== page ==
|3/13/2018 6:32:00 PM|
Citizens weigh in on marijuana in Sisters
By Sue StaffordOpinions were fairly evenly split at a May 6 community meeting regarding possible adoption of time, place and manner (TPM) regulations on the marijuana industry for the City of Sisters.
TPMs can regulate times of operation, location and proximity of businesses, signage and advertising, disposal, licensing terms, odor mitigation, background checks, and other considerations for marijuana businesses. At this point in time, Council is only looking at whether or not to establish TPM regulations for recreational marijuana sales in the city, not whether to allow such sales.
About 25 people testified, 12 in favor of marijuana, 11 against, and several discussing both sides of the issue.
Those against allowing marijuana retail outlets in Sisters mentioned the possible negative influence of marijuana on the youth of Sisters, the problem of odors connected to marijuana, and the feared deterioration of Sisters' image as a quaint small town.
Twenty-year resident Ray Barnum was concerned about "adding another intoxicant to our highways." He doesn't think there's any expertise at dispensaries and that "medical marijuana is not regulated as much as it should be."
Barnum's wife, Barbara, questioned why we would want to increase traffic in town due to marijuana businesses. She thinks of Sisters as a "Hallmark village" and doesn't want to tarnish that image by allowing marijuana in the city.
Yvonne Sacco also said, "It's not good for our little town. Retail marijuana makes it so much easier for the kids."
Jeremy Davis, who moved with his family from Hood River where there are seven marijuana outlets, wondered, "what is the message we are giving to our youth" by allowing marijuana businesses in Sisters.
Several people suggested that a vote by the citizens should take place regarding whether or not marijuana retail businesses should be allowed in Sisters.
Those favoring marijuana businesses in Sisters mentioned economic benefits to the city, complying with state law, and the hypocrisy of allowing another liquor store in town but not marijuana businesses.
Piper Lutes was concerned for the youth but thought "dispensaries that would provide education may be a good thing."
Erin Herburger, who said she is "not in favor of kids using marijuana," does believe it is a "parental responsibility to regulate what goes on" with their kids. She is "absolutely for regulated marijuana sales in town."
Susie DeFazio thinks "alcohol here in Sisters is much more obnoxious, dangerous, and disruptive to our community. Kids need real education, not demonization or moral arguments." She asked, "Why not allow a legal substance?"
Aaron Okura suggested that people study the research rather than rely on personal anecdotes. He pointed to Denver, where violent and property crimes declined after the legalization of marijuana in Colorado. He also suggested that marijuana "is harder to get on the black market when retailers have it."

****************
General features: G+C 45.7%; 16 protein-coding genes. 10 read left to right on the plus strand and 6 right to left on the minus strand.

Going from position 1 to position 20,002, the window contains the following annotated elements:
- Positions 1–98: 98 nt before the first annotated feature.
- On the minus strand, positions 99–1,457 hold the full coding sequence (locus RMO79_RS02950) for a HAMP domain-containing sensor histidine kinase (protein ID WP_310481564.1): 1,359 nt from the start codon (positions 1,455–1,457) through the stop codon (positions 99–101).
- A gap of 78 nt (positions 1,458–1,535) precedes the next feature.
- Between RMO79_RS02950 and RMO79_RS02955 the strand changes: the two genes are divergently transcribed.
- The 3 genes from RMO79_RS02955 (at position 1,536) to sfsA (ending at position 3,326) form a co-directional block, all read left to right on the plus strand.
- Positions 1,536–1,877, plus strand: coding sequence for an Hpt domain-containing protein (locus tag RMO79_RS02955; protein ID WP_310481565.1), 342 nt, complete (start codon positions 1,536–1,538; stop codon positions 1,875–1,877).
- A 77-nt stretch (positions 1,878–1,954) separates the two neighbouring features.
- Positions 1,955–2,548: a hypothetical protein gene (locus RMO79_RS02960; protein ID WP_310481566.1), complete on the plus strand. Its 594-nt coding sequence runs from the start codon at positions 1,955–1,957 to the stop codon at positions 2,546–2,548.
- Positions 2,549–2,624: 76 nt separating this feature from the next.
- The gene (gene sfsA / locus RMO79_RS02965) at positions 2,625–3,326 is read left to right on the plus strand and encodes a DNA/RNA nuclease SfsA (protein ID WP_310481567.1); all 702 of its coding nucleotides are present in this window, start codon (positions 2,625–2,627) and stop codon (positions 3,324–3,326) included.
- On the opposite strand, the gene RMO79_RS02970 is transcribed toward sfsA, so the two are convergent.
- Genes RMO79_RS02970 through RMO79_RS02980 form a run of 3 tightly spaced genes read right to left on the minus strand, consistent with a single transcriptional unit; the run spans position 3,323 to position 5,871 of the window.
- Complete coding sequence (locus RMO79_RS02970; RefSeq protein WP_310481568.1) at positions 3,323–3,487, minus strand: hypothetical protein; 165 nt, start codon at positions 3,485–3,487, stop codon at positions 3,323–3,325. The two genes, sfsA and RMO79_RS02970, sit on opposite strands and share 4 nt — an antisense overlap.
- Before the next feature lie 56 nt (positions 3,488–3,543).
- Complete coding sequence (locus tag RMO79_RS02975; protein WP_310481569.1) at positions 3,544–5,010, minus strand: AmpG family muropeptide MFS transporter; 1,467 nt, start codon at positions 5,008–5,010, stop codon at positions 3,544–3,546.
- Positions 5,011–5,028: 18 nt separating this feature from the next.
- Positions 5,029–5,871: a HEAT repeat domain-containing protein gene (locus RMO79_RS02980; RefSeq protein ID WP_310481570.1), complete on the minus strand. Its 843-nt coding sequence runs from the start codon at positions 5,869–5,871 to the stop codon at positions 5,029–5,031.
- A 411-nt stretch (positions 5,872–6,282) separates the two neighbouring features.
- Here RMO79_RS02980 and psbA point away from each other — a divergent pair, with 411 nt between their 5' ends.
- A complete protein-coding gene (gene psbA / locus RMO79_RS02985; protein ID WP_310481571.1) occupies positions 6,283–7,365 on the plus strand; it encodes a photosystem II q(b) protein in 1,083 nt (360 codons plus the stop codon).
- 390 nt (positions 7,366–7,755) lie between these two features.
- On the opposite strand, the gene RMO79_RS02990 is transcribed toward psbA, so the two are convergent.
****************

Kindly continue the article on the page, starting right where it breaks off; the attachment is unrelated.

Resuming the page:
Several others also encouraged people to educate themselves about marijuana. One Sisters resident, who works as a marijuana dispensary manager, said she stresses education of all her customers. She said that in two years, no minor has tried to purchase marijuana from her dispensary, except for one acting as a decoy for the state.
City Manager Brant Kucera began the evening by providing an overview of actions regarding marijuana over the past several years both statewide and locally. In 2014, Measure 91 passed statewide, legalizing recreational marijuana use state, county, and citywide. The overall state vote was 52 percent for, 48 percent against. In the Sisters precinct, the numbers were 51.13 percent for, 48.87 against.
A vote took place in 2014 locally asking city residents to amend the Sisters municipal code to allow medical marijuana dispensaries. Ballot measure 9-101 was defeated 42.38 percent to 57.62 percent.
In fiscal year 2015-16, Council discussed adopting TPM regulations for recreational marijuana but took no action. Again in 2017, one of Council's goals was to look into adopting TPM regulations for recreational marijuana sales in the city.
Currently, the City code states that no business license will be issued if the applicant's business is illegal according to federal, state, or local laws. Because marijuana is still considered a Schedule 1 drug and illegal under federal law, the City has been unable to issue business licenses for any marijuana-related businesses. Because of this, no TPM regulations have been necessary, but the City wants to have TPM regulations in place in case the federal laws change.
Council and staff are doing their homework. They have visited marijuana businesses throughout Central Oregon and spoken with officials in five municipalities and the Deschutes County Sheriff's Office. Bend, La Pine, and Madras allow recreational sales, processing and production. Prineville only allows the sale of medicinal marijuana in dispensaries that are regulated by TPMs.
Redmond, like Sisters, relies on their business license to prohibit any sales of marijuana-related products.
City attorneys Jeremy Green and Alan Dale reviewed Oregon regulations on marijuana and presented simple drafts of proposed City regulations. There are state laws and regulations (OR5475B) governing medical marijuana. Recreational marijuana, which is regulated by the Oregon Liquor Control Commission, can be further regulated through local options including prohibitions like codes governing business licenses and land use. Local taxes above the state's 3 percent can be imposed.
Council will discuss TPMs at their workshop on Wednesday, March 14, 5 p.m. at City Hall.
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